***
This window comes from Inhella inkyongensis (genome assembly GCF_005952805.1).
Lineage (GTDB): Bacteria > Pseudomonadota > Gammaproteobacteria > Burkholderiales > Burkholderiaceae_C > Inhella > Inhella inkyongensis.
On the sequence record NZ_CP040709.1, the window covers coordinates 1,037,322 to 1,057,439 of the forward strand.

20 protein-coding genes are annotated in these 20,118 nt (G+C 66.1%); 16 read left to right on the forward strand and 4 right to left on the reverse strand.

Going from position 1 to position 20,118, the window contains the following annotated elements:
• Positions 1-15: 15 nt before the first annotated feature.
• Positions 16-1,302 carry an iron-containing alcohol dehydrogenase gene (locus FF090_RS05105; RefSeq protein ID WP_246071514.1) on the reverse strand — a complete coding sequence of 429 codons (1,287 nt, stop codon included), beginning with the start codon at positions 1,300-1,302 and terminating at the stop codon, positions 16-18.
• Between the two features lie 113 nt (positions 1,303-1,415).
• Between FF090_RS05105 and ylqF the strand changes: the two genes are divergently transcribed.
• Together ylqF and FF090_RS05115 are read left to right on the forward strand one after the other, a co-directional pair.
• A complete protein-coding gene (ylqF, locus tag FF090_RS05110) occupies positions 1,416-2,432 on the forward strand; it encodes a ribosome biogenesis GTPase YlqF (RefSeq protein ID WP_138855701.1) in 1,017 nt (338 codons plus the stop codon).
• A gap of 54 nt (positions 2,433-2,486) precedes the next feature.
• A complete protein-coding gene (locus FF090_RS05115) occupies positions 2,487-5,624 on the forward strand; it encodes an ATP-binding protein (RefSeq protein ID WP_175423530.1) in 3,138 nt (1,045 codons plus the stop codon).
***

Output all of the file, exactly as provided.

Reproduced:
This window comes from Inhella inkyongensis (genome assembly GCF_005952805.1).
Lineage (GTDB): Bacteria > Pseudomonadota > Gammaproteobacteria > Burkholderiales > Burkholderiaceae_C > Inhella > Inhella inkyongensis.
On the sequence record NZ_CP040709.1, the window covers coordinates 1,037,322 to 1,057,439 of the forward strand.

20 protein-coding genes are annotated in these 20,118 nt (G+C 66.1%); 16 read left to right on the forward strand and 4 right to left on the reverse strand.

Going from position 1 to position 20,118, the window contains the following annotated elements:
• Positions 1-15: 15 nt before the first annotated feature.
• Positions 16-1,302 carry an iron-containing alcohol dehydrogenase gene (locus FF090_RS05105; RefSeq protein ID WP_246071514.1) on the reverse strand — a complete coding sequence of 429 codons (1,287 nt, stop codon included), beginning with the start codon at positions 1,300-1,302 and terminating at the stop codon, positions 16-18.
• Between the two features lie 113 nt (positions 1,303-1,415).
• Between FF090_RS05105 and ylqF the strand changes: the two genes are divergently transcribed.
• Together ylqF and FF090_RS05115 are read left to right on the forward strand one after the other, a co-directional pair.
• A complete protein-coding gene (ylqF, locus tag FF090_RS05110) occupies positions 1,416-2,432 on the forward strand; it encodes a ribosome biogenesis GTPase YlqF (RefSeq protein ID WP_138855701.1) in 1,017 nt (338 codons plus the stop codon).
• A gap of 54 nt (positions 2,433-2,486) precedes the next feature.
• A complete protein-coding gene (locus FF090_RS05115) occupies positions 2,487-5,624 on the forward strand; it encodes an ATP-binding protein (RefSeq protein ID WP_175423530.1) in 3,138 nt (1,045 codons plus the stop codon).